|Author:||Ying, Tin-cheung Michael|
|Title:||Power doppler sonography of normal and abnormal cervical lymph nodes|
|Subject:||Hong Kong Polytechnic University -- Dissertations|
Cervical vertebrae -- Ultrasonic imaging
Neck -- Ultrasonic imaging
Lymph nodes -- Ultrasonic imaging
|Department:||Department of Optometry and Radiography|
|Pages:||xii, 236, 30 leaves : ill. (some col.) ; 30 cm|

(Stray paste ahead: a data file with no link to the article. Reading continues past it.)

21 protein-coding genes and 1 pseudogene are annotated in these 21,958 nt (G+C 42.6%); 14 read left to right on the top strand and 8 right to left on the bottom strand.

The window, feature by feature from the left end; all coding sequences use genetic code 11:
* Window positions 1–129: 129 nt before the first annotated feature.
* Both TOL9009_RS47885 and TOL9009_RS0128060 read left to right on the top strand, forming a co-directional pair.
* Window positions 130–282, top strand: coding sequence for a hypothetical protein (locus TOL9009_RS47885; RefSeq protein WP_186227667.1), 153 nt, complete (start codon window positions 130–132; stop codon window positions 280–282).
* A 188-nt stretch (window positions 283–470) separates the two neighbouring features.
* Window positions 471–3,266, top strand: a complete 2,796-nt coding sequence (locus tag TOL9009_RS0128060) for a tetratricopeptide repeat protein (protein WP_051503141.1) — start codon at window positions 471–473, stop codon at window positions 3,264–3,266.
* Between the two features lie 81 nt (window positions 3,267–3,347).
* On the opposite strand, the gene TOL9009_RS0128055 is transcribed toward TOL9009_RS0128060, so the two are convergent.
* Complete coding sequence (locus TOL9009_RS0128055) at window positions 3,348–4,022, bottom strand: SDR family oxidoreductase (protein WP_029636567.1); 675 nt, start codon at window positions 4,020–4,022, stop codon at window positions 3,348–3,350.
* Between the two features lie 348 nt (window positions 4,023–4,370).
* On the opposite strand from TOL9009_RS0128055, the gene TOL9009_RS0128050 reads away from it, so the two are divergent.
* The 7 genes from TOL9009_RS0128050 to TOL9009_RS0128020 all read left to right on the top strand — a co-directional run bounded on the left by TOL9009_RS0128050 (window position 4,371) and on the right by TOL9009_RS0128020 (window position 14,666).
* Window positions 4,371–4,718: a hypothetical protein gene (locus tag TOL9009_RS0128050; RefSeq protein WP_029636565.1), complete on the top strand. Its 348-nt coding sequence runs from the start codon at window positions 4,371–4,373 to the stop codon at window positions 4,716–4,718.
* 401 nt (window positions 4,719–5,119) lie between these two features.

|Abstract:||Power Doppler sonography was performed twice in 20 healthy Chinese subjects to evaluate the repeatability of measurement of size, blood flow velocity (peak systolic velocity, PSV and end diastolic velocity, EDV) and vascular resistance (resistive index, RI and pulsatility index, PI) of cervical nodes. Seventy power Doppler sonograms were reviewed to evaluate the repeatability of assessment of vascular pattern, degree of vascularity and displacement of vessels of cervical lymphadenopathy. A total of 139 normal cervical nodes were detected in the first scan and they were re-scanned in the second scan. One node was detected in the second scan but not in the first scan. Fifty cervical nodes showed arterial flow in both scans, and blood flow velocity and vascularity resistance were measured. The mean value of PSV, EDV, RI and PI had a higher repeatability than their highest and lowest values. There was a high repeatability in the measurement of maximum transverse diameter (97%), mean PSV (95%), mean EDV (96%), mean RI (86%) and mean PI (87%). The repeatability in evaluation of vascular pattern (85%), degree of vascularity (95%) and displacement of vessels (88%) were also high. One hundred and thirty-six healthy Chinese subjects were given an ultrasound examination of the neck. A total of 1377 normal cervical lymph nodes were detected and examined with power Doppler sonography. Detectable lymph nodes were usually found in the submandibular, parotid, upper cervical, and posterior triangle regions. Normal cervical lymph nodes tended to show central vascularity or appeared avascular, and thus the presence of peripheral vascularity was likely to indicate pathology. The detection of vascular signals within normal cervical nodes varied with the regions of the neck, age and nodal size, but not with gender. Normal cervical nodes tended to have grade 1 vascularity. The degree of vascularity and blood flow velocity of normal cervical nodes varied with regions of the neck and nodal size, but not with age and gender. The vascular resistance varied with regions of the neck, age and nodal size, but not with gender. In the investigation of racial difference in the vasculature of cervical nodes between Chinese and Caucasians, 20 healthy Caucasians subjects had an ultrasound examination of the neck, the results of which were compared with 20 age- and gender- matched healthy Chinese subjects. Lymph nodes were evaluated for their number, size, site, echogenic hilus, vascular pattern, degree of vascularity, blood flow velocity and vascular resistance. There was no significant difference in the grey scale and vascular features of cervical nodes between Caucasians and Chinese. Two hundred and eighty-six patients with palpable neck nodes were given an ultrasound examination of the neck. Patients were classified into eight categories. In each patient, power Doppler sonography and fine-needle aspiration cytology were performed on the largest node, which was included in the study. Lymph nodes with peripheral vascularity were highly suggestive to be pathologic. Displaced central vascularity was common in tuberculous nodes. Vascular pattern was more accurate than other criteria in differentiating malignant nodes from normal and reactive nodes. Vascular resistance is useful to distinguish between different causes of malignant cervical nodes. Displacement of vascularity was helpful to differentiate tuberculous nodes from normal, reactive and malignant nodes. Peak systolic velocity (PSV) was more accurate in differentiating reactive from normal nodes. The value which power Doppler sonography added to the routine grey scale sonography was also investigated. Grey scale sonography provided high accuracy in identifying metastatic (88-100%), lymphomatous (86%), tuberculous (93%), reactive (90%) and normal (98%) nodes. The addition of power Doppler sonography improved the accuracy (metastases, 100%; lymphoma, 95%; tuberculosis, 96%; reactive, 100%; normal, 100%). Results suggest that power Doppler sonography is not indicated for every case in routine practice, but should be used for those cases where grey scale sonography is equivocal.|
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